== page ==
After The Three Levels of Leadership came out in 2011, readers followed up with questions on leadership, leadership psychology and self-mastery – all of them interesting. So interesting, in fact, that I’m releasing my answers here as they supplement the “Three Levels” material and others may find them useful. Here’s the seventh in the series. I’ll post the others over the coming months…
Q7. I’ve heard it said that paying attention to ideas and habits only strengthens them, so won’t I only strengthen my limiting beliefs if I unearth and examine them?
“There’s a difference between paying continued attention to limiting beliefs and simply defining and examining them in the process of letting them go.
Let’s define our terms. For me, ‘continuing to pay attention to these beliefs’ means giving them the energy of your consciousness (your pure self-awareness), causing you to believe they are so true that you identify with them. And because you identify with them, you habitually act on them. Continue reading →
After The Three Levels of Leadership came out in 2011, readers followed up with questions on leadership, leadership psychology and self-mastery – all of them interesting. So interesting, in fact, that I’m releasing my answers here as they supplement the “Three Levels” material and others may find them useful. Here’s the sixth in the series. I’ll post the others over the coming months…
Q6. If you have a negative self-image arising from limiting beliefs and negative feelings about yourself stemming from the beliefs, can that reduce your self-awareness?
“In one sense yes, but in another sense, no…
I say ‘yes’ because if you decide to defend yourself against the limiting beliefs that make up your negative self-image and their painful feelings (above all, shame) by numbing yourself against them, you can indeed reduce what you are consciously aware of. Ironically, such decisions are usually unconscious.
Note what I just said: ‘you can reduce what you are consciously aware of.’ Continue reading →
This article offers leaders the chance to understand more about the distinctions between consciousness, mind and brain and why this matters to their growth and success as leaders. It draws on recent neuroscience research and explains the essence of self-mastery.
One of the Buddha’s most mysterious statements was this: “Preceded by perception are mental states, for them is perception supreme.” What did he mean by this and why does it matter to leaders wanting to offer transformational leadership? This short article explains.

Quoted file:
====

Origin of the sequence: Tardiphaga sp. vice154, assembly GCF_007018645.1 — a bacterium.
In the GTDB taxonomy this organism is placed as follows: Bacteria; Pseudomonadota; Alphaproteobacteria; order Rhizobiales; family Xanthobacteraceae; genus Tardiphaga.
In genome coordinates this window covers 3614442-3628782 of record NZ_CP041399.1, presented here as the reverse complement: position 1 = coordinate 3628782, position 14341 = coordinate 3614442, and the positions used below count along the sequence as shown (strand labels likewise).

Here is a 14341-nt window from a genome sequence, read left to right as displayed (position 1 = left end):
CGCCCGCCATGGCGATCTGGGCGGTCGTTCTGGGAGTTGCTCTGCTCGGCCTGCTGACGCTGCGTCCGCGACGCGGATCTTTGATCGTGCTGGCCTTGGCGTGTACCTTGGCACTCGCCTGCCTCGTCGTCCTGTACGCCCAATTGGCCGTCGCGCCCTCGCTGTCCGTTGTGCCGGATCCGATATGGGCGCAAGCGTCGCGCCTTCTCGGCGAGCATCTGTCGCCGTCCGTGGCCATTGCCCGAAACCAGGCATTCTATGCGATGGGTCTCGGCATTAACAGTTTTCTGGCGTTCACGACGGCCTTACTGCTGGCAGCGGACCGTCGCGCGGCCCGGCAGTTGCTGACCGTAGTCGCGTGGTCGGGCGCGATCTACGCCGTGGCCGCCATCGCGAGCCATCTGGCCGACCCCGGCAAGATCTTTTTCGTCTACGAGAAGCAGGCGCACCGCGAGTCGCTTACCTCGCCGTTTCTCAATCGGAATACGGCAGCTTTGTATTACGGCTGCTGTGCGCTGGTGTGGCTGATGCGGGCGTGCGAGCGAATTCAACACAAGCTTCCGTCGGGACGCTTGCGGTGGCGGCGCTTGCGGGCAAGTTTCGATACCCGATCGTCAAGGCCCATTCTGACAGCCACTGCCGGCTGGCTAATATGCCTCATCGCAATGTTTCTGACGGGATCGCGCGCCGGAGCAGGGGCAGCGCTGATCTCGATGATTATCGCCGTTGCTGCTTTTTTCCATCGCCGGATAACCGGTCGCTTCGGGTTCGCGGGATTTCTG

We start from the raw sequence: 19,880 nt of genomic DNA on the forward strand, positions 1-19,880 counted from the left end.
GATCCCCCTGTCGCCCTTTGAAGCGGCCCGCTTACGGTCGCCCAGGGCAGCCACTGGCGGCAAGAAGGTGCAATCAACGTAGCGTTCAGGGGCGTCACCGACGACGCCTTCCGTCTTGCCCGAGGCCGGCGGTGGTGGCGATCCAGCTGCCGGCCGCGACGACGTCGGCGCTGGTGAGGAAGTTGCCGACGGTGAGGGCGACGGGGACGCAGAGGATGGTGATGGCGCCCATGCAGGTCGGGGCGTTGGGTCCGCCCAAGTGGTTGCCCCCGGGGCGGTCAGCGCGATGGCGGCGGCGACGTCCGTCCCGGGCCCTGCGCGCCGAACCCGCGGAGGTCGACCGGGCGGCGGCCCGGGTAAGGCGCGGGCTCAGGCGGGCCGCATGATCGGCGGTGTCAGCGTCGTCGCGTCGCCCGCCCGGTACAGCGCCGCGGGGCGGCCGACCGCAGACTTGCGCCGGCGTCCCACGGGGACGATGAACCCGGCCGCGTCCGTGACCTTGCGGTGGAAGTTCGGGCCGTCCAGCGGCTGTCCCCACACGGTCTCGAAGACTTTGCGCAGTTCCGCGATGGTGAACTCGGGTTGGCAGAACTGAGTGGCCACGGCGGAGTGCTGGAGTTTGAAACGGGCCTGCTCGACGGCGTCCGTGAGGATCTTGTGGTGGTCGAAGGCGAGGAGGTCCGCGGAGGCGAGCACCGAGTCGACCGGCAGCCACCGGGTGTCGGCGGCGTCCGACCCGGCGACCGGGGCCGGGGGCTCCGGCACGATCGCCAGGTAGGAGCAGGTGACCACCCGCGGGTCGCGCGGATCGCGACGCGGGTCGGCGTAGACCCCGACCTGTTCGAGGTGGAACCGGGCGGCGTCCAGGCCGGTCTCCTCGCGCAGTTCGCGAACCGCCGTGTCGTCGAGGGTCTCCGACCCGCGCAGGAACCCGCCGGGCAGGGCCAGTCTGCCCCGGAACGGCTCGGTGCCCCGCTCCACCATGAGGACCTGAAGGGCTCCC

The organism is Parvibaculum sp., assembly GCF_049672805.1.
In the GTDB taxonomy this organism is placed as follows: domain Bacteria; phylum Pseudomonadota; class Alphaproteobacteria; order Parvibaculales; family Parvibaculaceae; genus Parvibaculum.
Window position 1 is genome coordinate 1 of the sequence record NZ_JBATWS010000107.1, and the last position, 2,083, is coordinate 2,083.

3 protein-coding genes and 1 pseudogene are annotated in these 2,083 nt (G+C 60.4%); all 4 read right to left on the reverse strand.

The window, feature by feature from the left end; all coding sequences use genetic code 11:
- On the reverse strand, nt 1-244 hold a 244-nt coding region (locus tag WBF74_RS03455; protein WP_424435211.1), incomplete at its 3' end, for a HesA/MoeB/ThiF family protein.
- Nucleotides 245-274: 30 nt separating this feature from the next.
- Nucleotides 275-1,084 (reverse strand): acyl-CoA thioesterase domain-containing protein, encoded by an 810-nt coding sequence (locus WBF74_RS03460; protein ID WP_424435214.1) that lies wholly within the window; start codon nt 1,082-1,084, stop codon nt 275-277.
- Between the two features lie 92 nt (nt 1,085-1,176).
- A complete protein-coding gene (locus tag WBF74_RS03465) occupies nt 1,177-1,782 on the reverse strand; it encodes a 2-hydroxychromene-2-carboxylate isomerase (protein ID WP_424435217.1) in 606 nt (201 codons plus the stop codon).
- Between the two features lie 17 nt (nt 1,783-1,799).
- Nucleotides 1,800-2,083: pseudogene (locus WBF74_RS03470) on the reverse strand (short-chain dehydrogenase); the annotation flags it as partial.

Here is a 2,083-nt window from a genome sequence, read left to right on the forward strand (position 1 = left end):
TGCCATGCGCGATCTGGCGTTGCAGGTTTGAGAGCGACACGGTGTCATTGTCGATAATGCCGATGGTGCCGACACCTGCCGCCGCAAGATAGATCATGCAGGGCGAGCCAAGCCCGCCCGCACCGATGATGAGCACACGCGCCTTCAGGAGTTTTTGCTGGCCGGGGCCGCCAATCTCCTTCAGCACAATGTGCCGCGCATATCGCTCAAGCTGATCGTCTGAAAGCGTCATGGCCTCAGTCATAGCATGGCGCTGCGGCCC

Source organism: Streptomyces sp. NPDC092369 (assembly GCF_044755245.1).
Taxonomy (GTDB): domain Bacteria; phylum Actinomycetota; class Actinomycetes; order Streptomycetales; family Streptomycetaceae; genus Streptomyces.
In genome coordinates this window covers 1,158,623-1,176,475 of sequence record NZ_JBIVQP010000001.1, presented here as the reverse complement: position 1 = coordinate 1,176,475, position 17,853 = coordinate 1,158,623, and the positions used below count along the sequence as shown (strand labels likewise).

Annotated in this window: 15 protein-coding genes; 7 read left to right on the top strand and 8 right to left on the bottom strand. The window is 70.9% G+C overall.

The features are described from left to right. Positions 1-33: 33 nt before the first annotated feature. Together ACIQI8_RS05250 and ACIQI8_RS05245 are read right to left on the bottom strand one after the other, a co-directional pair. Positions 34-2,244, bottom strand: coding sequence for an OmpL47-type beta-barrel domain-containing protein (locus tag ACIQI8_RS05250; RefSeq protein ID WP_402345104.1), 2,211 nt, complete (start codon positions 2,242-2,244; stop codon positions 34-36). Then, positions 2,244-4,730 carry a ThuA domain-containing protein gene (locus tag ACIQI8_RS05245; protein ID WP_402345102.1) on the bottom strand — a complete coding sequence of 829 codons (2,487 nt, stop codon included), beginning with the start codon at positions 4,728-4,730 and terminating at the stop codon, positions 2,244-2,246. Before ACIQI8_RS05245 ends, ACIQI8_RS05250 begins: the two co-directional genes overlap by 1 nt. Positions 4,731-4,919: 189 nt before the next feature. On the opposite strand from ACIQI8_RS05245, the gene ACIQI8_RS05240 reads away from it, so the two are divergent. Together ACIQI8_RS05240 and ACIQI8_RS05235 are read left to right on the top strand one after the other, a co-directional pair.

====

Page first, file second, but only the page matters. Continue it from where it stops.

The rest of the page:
Imagine you are a guest at a European Champions League final between Manchester United and Barcelona and you’re a neutral – you don’t have strong feelings for either side. Imagine too that you have Manchester United supporters to your left and Barcelona supporters to your right. Continue reading →
There are several well-known leadership styles, but narcissistic leadership is one that only came to public attention from 2000 onwards following a flurry of articles and books by Michael Maccoby, Kets de Vries and others.
Intuitively, we all know change can be uncomfortable. And probably a leader’s greatest challenge is leading change. What few know is that neuroscience is starting to explain why it’s so hard.
Andy Murray, the British tennis player lost in the semi-finals at Wimbledon two days ago to Rafael Nadal. The consensus among ex-players and tennis commentators is that Murray has all the shots needed to win a grand slam, but he hasn’t yet broken through. Frustratingly for him, he was in charge of his match against Nadal until his level of play dropped after the first set.
It’s clear that Murray faces two psychological challenges in trying to become a grand slam champion and anyone wanting to be an effective leader can learn from what he’s facing. Here’s why. Continue reading →
Many people have the sense that our political leaders aren’t leading us anywhere. They feel that while, perhaps, they are solving short-term problems, there’s no sense of destination – that the same old issues keep recurring. Like boom and bust. Or getting into wars we don’t agree with. Or pre-election promises that weren’t thought through or even genuine.
Perhaps this is why – or at least partly why – voter turnout in the UK is on the decline. I heard on the radio two days ago that 60% of 18-30-year-olds didn’t vote at the last election. Although it’s showing as disinterest rather than rioting in the streets, that’s a powerful statement of discontent. Continue reading →
In part 2, James Scouller, author of the book The Three Levels of Leadership, continues his look at this elusive characteristic of great leaders, leadership presence. This time he compares presence to charisma. He argues that the difference between them matters because it shows in the leader’s behaviour under pressure.
Leadership presence is a key to being an effective leader, so what is it exactly? How does it show itself? And what is the source of presence? In part 1, James Scouller, author of The Three Levels of Leadership, explains this hard-to-define characteristic of great leaders.